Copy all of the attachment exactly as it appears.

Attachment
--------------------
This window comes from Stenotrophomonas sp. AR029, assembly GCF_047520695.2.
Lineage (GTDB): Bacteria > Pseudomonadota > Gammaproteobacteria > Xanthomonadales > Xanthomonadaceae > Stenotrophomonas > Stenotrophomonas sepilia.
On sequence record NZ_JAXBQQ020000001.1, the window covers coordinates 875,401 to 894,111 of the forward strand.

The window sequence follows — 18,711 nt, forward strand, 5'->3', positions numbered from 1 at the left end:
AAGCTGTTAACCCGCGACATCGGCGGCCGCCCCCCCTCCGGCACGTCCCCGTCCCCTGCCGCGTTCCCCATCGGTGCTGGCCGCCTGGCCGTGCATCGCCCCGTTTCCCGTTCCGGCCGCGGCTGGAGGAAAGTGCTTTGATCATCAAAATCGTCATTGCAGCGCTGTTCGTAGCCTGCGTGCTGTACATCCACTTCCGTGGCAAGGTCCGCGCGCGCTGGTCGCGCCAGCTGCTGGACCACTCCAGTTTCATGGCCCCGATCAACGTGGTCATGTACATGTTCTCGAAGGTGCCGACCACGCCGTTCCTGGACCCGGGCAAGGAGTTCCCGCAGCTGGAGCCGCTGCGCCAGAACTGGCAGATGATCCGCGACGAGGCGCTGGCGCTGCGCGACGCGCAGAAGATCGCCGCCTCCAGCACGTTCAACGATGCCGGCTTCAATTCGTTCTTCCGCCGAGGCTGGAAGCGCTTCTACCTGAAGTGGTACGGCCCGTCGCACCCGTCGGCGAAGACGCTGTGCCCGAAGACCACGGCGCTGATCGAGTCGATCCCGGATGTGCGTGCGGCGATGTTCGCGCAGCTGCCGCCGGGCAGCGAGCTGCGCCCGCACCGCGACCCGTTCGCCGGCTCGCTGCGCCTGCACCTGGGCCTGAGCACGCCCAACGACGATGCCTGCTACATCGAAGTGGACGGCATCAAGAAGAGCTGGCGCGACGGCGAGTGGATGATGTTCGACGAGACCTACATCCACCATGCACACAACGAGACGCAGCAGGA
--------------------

This window comes from Stenotrophomonas sp. AR029, assembly GCF_047520695.2.
Lineage (GTDB): Bacteria > Pseudomonadota > Gammaproteobacteria > Xanthomonadales > Xanthomonadaceae > Stenotrophomonas > Stenotrophomonas sepilia.
On sequence record NZ_JAXBQQ020000001.1, the window covers coordinates 875,401 to 894,111 of the forward strand.

The window sequence follows — 18,711 nt, forward strand, 5'->3', positions numbered from 1 at the left end:
AAGCTGTTAACCCGCGACATCGGCGGCCGCCCCCCCTCCGGCACGTCCCCGTCCCCTGCCGCGTTCCCCATCGGTGCTGGCCGCCTGGCCGTGCATCGCCCCGTTTCCCGTTCCGGCCGCGGCTGGAGGAAAGTGCTTTGATCATCAAAATCGTCATTGCAGCGCTGTTCGTAGCCTGCGTGCTGTACATCCACTTCCGTGGCAAGGTCCGCGCGCGCTGGTCGCGCCAGCTGCTGGACCACTCCAGTTTCATGGCCCCGATCAACGTGGTCATGTACATGTTCTCGAAGGTGCCGACCACGCCGTTCCTGGACCCGGGCAAGGAGTTCCCGCAGCTGGAGCCGCTGCGCCAGAACTGGCAGATGATCCGCGACGAGGCGCTGGCGCTGCGCGACGCGCAGAAGATCGCCGCCTCCAGCACGTTCAACGATGCCGGCTTCAATTCGTTCTTCCGCCGAGGCTGGAAGCGCTTCTACCTGAAGTGGTACGGCCCGTCGCACCCGTCGGCGAAGACGCTGTGCCCGAAGACCACGGCGCTGATCGAGTCGATCCCGGATGTGCGTGCGGCGATGTTCGCGCAGCTGCCGCCGGGCAGCGAGCTGCGCCCGCACCGCGACCCGTTCGCCGGCTCGCTGCGCCTGCACCTGGGCCTGAGCACGCCCAACGACGATGCCTGCTACATCGAAGTGGACGGCATCAAGAAGAGCTGGCGCGACGGCGAGTGGATGATGTTCGACGAGACCTACATCCACCATGCACACAACGAGACGCAGCAGGA